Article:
My talented Burns & Levinson colleague, Ron Barriere, has worked on several military divorce cases. In this week’s post, Ron explains important considerations regarding pensions and retirement accounts for military spouses facing divorce.
This past summer, while most Massachusetts divorce lawyers (myself included) were busily studying the new Alimony Reform Act, the Massachusetts Appeals Court issued an important decision concerning the treatment of military pensions in Massachusetts divorce cases. Casey v. Casey considered whether a military defined benefit plan could be properly included in the income of the former service member-spouse for purposes of calculating support or whether the pension itself was an asset subject to division.
By way of background, military retirement vehicles – like their civilian counterparts – commonly come in one of two varieties:
1) Defined Contribution Plans. These plans are characterized by fixed contributions paid by employers and/or employees, and contributions are then invested. Any returns on the investments are credited to the employee’s account. Common civilian defined contribution plans include Individual Retirement Accounts (IRAs) and 401(k) plans, but the most common military defined contribution plan is the Thrift Savings Plan, or TSP. The TSP – like its civilian counterparts – is easily assigned a value for the purposes of dividing assets in a divorce.
2) Defined Benefit Plans. These plans are retirement vehicles in which an employer promises a specified monthly retirement benefit to an employee that is predetermined by a formula that is usually based on the employee’s earnings history, tenure of service and age. Generally, the only “defined” characteristic of the plan is the formula to be applied to the individual employee’s earnings history. In the federal context, some common examples include Federal Employee Retirement Services (FERS) Plans and Concurrent Retirement and Disability Pay (CRDP). A defined benefit plan in pay status was at issue in the Casey decision cited above.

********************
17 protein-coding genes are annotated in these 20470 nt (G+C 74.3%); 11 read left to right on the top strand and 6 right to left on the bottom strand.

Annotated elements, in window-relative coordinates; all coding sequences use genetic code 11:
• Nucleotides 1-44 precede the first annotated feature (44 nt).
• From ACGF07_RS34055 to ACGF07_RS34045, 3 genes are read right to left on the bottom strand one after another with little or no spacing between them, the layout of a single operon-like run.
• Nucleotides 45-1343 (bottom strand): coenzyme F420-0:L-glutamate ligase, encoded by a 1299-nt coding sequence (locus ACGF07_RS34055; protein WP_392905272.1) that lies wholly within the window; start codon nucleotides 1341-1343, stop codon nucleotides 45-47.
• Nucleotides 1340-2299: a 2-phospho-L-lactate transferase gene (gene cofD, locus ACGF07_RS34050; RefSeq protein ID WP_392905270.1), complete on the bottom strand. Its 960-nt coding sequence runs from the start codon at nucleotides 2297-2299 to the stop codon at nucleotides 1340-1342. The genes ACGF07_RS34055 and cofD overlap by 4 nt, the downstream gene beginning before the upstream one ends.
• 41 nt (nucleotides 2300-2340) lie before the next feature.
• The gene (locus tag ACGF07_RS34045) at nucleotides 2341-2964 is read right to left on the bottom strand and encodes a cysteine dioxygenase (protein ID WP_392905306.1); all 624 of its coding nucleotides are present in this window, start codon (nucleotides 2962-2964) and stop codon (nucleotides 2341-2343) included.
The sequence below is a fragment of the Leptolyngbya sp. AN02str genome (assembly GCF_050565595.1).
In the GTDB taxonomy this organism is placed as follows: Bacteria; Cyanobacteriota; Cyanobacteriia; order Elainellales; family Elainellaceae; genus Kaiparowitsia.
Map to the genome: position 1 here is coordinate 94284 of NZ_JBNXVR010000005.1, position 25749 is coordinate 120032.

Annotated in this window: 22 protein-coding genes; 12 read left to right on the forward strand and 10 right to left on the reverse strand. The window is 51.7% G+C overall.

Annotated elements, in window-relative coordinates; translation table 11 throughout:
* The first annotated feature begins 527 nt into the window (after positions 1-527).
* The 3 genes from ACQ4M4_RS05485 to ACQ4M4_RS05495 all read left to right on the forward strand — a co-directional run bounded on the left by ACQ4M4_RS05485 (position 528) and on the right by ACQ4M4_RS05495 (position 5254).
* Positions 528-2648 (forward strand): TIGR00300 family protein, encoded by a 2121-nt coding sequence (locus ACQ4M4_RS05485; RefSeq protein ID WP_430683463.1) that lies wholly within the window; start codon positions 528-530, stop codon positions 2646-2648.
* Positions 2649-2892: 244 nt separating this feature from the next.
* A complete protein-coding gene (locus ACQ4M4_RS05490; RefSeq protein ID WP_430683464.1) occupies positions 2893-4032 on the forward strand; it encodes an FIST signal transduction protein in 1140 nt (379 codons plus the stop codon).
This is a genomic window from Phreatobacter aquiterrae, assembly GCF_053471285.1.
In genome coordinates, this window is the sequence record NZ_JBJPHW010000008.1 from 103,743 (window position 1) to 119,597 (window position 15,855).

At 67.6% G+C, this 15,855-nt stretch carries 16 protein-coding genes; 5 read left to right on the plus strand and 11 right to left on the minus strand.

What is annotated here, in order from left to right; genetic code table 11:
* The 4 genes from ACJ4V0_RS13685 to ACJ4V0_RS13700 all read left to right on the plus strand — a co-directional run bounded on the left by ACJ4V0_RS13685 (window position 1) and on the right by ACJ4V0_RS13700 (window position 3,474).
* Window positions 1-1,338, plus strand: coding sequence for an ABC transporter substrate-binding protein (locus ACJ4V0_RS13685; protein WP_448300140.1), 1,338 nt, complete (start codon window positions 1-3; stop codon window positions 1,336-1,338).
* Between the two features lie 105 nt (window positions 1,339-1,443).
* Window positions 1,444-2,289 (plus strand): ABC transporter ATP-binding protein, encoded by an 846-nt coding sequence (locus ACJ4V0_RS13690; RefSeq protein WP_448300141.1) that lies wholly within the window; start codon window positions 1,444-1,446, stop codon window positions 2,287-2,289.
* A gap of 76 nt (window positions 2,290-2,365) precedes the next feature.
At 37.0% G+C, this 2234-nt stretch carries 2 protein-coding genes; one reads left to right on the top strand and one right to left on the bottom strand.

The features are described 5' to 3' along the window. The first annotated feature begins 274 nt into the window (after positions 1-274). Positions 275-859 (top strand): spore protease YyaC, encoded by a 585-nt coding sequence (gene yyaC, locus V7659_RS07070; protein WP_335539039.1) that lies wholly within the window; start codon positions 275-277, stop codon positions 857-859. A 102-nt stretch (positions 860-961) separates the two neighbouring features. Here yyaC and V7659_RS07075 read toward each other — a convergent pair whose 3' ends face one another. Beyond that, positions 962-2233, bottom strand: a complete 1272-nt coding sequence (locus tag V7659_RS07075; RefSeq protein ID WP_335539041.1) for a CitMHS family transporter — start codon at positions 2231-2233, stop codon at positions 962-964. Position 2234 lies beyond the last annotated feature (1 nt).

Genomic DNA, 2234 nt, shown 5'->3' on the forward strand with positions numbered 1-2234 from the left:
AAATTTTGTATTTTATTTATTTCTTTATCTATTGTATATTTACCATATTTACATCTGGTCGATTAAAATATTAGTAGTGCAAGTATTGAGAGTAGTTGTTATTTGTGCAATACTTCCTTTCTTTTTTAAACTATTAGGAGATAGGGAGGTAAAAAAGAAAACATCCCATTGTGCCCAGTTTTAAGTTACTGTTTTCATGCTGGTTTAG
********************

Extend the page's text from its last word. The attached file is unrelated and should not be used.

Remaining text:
Because of the variable nature of defined benefit plans, the value of such assets can be hotly contested in divorce actions, sometimes resulting in “a battle of the actuaries” to determine the appropriate value to be assigned in an equitable division of the assets. It is tempting, therefore, for the parties — and the Court — to “drop back and punt” the issue of pension payments to an “if, as, and when” consideration. After all, wouldn’t it be easier for everyone to simply divvy up the money when it actually starts rolling in? However, such a wait-and-see approach may keep divorcing spouses tied to one another financially for many years, an obviously risky situation.
The Federal Uniformed Services Former Spouses’ Protection Act (USFSPA), leaves to the states the choice of whether to treat disposable retired pay earned for service during marriage as divisible property. Both the Massachusetts Child Support Guidelines (I-A(9), I-A(10), I-A(14) and Massachusetts General Laws (M.G.L. c. 208, § 34) specifically authorize the treatment of military pensions and retirement pay as income when calculating a support award. However, M.G.L. c. 208, § 34 also gives the Probate Court the authority to treat the retirement vehicles as an asset subject to division.
Though the Casey case dealt with the seemingly simpler task of the treatment of a pension plan already in pay status, the Appeals Court made clear that the treatment of such plans could have dire consequences – particularly for the recipient spouse. The stream of income would provide the receipient spouse with an interest subject to modification; and, the distribution of a marital asset would provide her/him with a fixed interest. Tax issues also arise, as child support payments and property division are both “tax free” transactions incident to a divorce, while alimony is taxable to the recipient and deductable to the payor. In the federal context, the assignment of at least some portion of pension benefits to the non-service member divorcing spouse is often necessary to ensure continuation coverage for TRICARE or other continued health insurance coverage. It is therefore critical that the specific facts and circumstances of each case be scrutinized to determine the most equitable way to treat the pension for both parties. In Casey, the Appeals Court ultimately concluded that the Probate Court had erred in treating pension payments as income as opposed to treating the plan itself as an asset subject to division.
Previously, I have written about how even the seemingly “simple” issues can be complex in the context of a military divorce. The Casey decision takes the point a step further. Any divorcing service members, or spouses of service members, should learn the nomenclature of military divorce and find qualified counsel familiar with its complexities to ensure that they are sufficiently armed for the battle of their divorce.